Madam Speaker, I want to thank the minister for taking the trouble to come here to get his message across. There are a few questions I would like to raise.
But first, I thought it was interesting that he had a clear itemized message for us. Last year, we spent the year, from the time we were elected until the end of June, sitting two days a week on the Canadian heritage committee and listening to people who came to talk about the electronic highway, to be told that Mr. Manley and Mr. Dupuy, the two ministers, formed a committee that would ask the CRTC to look into the information highway.
Now we are starting all over again. The same people who came before the committee will do the same before the CRTC.
The minister said earlier: "I cannot announce the budget cuts for next year or for the year after". Not according to our sources, which made it very clear in the newspapers and on television that the cuts for next year were already known. He said: "We cannot do that, because I asked a lot of people to look into the matter". Well, that is precisely what the Canadian heritage committee has been keeping itself busy with for the past six months. It has heard the testimony of many people who came and talked about the CBC. And even before our report was released, we already knew this report would be submitted to a
committee of three experts and we knew as well that the decisions had already been made.
This year, $44 million will be cut. If the government cannot announce next year's cuts because it is waiting for the findings of a committee which has yet to be appointed, on what basis did it make its cuts this year? I am not saying that the status quo is what we wanted, financially speaking. Not at all. But the government did not even wait until the committee finished its work or, because it failed to take the longer view, give it its mandate soon enough for the work done by our committee to have an impact on the budget.
We asked whether we should work a little faster so that we could have an impact on the budget. We never got an answer. The sad part is that taxpayers' money had already been invested in the SECOR studies on the situation at Telefilm and the National Film Board. Since that was not satisfactory, another study was ordered. The government thinks everything will be all right, thanks to the information highway. It is like deciding to build a controlled access highway across Canada and getting rid of our other highways. Even with the information highway, we still must keep our other highways.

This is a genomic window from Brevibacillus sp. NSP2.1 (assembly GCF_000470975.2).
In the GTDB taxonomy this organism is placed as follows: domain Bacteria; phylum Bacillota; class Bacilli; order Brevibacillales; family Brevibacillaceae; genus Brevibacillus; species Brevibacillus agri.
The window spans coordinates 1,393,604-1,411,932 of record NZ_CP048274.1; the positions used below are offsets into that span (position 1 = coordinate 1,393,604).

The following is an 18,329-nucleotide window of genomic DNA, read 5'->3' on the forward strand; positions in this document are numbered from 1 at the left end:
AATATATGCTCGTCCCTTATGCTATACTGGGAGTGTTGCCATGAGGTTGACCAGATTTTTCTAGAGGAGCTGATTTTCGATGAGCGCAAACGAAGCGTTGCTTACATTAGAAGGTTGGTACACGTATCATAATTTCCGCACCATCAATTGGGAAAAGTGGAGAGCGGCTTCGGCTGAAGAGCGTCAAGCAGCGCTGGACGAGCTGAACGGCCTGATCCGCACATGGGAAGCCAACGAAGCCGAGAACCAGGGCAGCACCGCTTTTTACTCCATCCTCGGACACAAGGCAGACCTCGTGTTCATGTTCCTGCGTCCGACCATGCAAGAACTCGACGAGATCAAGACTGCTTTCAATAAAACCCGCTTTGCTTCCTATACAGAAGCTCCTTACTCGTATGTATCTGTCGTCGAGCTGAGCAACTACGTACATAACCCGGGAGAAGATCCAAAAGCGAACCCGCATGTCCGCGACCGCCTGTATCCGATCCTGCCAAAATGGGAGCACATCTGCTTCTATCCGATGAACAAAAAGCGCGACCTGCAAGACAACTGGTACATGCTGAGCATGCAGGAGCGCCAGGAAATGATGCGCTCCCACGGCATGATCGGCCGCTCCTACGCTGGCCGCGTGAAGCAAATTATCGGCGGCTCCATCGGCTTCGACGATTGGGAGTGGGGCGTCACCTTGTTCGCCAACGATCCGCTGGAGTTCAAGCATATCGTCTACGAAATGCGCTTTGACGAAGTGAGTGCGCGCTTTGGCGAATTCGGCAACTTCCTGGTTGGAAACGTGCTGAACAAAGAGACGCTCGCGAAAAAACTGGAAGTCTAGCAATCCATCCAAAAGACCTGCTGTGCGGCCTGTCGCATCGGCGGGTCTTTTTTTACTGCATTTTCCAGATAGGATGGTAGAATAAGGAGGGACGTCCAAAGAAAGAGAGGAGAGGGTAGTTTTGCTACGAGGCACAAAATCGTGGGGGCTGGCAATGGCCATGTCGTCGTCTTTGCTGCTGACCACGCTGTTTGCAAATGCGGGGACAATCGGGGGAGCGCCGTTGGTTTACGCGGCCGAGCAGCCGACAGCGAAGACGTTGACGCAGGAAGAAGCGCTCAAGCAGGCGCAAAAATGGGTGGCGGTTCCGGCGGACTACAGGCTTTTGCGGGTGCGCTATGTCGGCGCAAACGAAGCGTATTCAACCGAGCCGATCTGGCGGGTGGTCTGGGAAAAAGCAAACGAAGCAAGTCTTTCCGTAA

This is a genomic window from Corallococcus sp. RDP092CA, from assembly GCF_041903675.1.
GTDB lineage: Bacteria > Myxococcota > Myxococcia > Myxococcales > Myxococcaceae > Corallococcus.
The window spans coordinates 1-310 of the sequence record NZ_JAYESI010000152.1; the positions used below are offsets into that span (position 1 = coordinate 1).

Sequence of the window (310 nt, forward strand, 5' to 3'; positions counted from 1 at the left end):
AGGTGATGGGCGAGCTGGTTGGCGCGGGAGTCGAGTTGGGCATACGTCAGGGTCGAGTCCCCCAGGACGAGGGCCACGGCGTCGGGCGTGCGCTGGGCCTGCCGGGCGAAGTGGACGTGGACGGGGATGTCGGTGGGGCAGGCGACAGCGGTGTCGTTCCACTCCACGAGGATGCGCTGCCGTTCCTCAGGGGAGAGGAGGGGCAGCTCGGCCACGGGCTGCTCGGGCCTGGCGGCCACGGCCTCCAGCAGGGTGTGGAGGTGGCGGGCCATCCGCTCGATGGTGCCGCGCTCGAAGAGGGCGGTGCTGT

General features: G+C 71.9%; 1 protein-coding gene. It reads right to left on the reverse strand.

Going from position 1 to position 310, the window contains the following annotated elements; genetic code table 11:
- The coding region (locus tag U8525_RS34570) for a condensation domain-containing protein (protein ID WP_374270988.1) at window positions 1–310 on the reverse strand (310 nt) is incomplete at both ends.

The government is letting one of those highways-the Canadian Broadcasting Corporation-go to pieces by putting it in a financial situation that is unacceptable at this time, without taking the time to make the right decisions and without taking the time to ask, for instance, whether it is necessary to maintain CBC headquarters, to send the corporation each year to the CRTC, and so forth. Many areas will be affected by cuts. However, when the government announces it will cut so many positions, it will not necessarily be the vice presidents, so that we can keep the people who are involved in production.
How can the minister guarantee that we can do this? Someone will have to administer the $180 million in foregone revenue, the $44 million that has just been cut and the $15 million it will take to manage Radio Canada International. Can we have the assurance that those who lose their jobs will not be the performers, producers and creators? How can the government guarantee it will remove people who are not directly involved in production but are part of a bureaucracy that has to issue cheques in Ottawa to pay people who take part in television broadcasts in Nova Scotia, for instance?